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Attacks Continue in Iraq as Anniversary of US-Led Invasion Approaches - 2004-03-18


Mortar attacks and bombings continued in Iraq Thursday as the one-year anniversary of the invasion of Iraq approaches. V-O-A'S Greg LaMotte in Cairo reports military officials are blaming some of the violence on Muslim militants linked to al-Qaida.

For the second day in a row insurgents attacked hotels in Iraq, this time in the southern city of Basra. A bomb exploded Thursday at a hotel in the center of the city, which has been used regularly by the British military for news briefings.

Wednesday night, a car packed with some 500 kilos of explosives blew up near a small hotel in Baghdad, killing seven people and wounding dozens of others.

West of Baghdad, in the city of Fallujah, guerrillas Thursday fired rocket-propelled grenades at the municipal council building. American troops returned fire.

And, northeast of Baghdad in the city of Baquba, a bomb attack occurred Thursday killing and wounding more than a dozen people.

U.S. military officials blame the attacks on forces loyal to former Iraqi dictator Saddam Hussein and Muslim militants with links to the terrorist group al-Qaida.

The former director of Egypt's Strategic Center of Armed Forces, Hossam Sowaillam, said he agrees. The former Egyptian army general said insurgents from other countries are determined to see rebuilding efforts in Iraq fail.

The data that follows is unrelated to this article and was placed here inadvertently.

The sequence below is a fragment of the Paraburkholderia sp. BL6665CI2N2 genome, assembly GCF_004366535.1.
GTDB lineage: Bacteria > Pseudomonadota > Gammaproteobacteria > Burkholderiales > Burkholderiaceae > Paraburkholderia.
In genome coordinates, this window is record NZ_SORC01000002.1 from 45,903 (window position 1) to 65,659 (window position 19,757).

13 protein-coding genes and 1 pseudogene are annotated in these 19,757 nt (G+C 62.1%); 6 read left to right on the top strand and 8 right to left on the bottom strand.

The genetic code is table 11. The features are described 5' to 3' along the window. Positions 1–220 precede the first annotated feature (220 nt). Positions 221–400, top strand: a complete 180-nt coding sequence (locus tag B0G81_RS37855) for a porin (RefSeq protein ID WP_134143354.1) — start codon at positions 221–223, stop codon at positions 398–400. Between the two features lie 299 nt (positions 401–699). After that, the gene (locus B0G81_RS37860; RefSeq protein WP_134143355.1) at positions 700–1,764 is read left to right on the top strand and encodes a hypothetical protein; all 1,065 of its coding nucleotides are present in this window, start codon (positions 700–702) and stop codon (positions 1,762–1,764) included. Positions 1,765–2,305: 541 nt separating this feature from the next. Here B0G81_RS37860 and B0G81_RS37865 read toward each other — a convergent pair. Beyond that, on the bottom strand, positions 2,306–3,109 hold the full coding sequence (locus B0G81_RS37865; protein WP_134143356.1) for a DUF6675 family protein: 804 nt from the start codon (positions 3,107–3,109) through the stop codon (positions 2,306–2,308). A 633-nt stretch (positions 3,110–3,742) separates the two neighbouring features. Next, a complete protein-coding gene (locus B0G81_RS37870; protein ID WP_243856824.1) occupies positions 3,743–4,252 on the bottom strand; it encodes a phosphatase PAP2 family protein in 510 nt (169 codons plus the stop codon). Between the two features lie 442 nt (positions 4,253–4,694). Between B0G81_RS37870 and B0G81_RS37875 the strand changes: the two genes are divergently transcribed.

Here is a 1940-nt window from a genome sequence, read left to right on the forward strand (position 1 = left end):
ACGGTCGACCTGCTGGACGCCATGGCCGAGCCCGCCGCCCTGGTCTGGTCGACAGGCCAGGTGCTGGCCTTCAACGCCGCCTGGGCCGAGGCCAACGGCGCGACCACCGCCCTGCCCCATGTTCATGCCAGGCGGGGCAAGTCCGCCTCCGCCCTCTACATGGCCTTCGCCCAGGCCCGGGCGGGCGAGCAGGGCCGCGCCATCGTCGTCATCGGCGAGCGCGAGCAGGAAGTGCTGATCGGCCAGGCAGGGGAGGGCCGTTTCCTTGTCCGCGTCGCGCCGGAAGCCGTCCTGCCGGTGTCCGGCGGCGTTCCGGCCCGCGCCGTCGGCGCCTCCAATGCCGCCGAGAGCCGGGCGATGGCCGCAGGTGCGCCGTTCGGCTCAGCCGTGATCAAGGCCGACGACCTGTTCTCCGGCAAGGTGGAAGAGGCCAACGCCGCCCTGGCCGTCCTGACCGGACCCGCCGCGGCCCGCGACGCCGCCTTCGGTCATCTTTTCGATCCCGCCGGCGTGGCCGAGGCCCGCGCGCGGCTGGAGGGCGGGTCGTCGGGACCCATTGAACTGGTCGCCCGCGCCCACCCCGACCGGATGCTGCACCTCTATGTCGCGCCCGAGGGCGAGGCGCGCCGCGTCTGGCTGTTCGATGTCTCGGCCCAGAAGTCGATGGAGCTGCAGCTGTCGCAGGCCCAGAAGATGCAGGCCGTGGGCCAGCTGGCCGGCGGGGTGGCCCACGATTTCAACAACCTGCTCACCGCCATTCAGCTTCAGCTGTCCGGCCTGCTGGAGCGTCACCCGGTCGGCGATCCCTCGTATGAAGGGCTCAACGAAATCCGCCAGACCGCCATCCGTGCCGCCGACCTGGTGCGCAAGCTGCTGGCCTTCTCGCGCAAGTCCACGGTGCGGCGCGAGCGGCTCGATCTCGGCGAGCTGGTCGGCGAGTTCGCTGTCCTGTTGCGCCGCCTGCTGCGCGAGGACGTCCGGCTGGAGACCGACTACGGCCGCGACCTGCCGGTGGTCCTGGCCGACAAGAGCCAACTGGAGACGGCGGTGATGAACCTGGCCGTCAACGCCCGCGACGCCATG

"They are not only those who are pro-Saddam but those fanatics coming across the border from Iran, from Syria, from other countries especially al-Qaida and bin Laden," he explained. "What is the good thing that is happening is that the Iraqis themselves recognize who is their enemy, who wants to undermine all tries to rebuild Iraq. They recognize this very well. Even the Arab newspapers and the mass media in the Arab world and among the Arab people recognize it is not national resistance against the Americans, it is terrorist action against rebuilding Iraq."

Most of the attacks in Iraq have been directed against Iraqi targets. Military officials say they expect attacks to increase with the approach of the one-year anniversary of the invasion Friday. They also believe attacks will continue leading up to the end of June, when the transfer of power from the Americans to the Iraqis is scheduled to take place.

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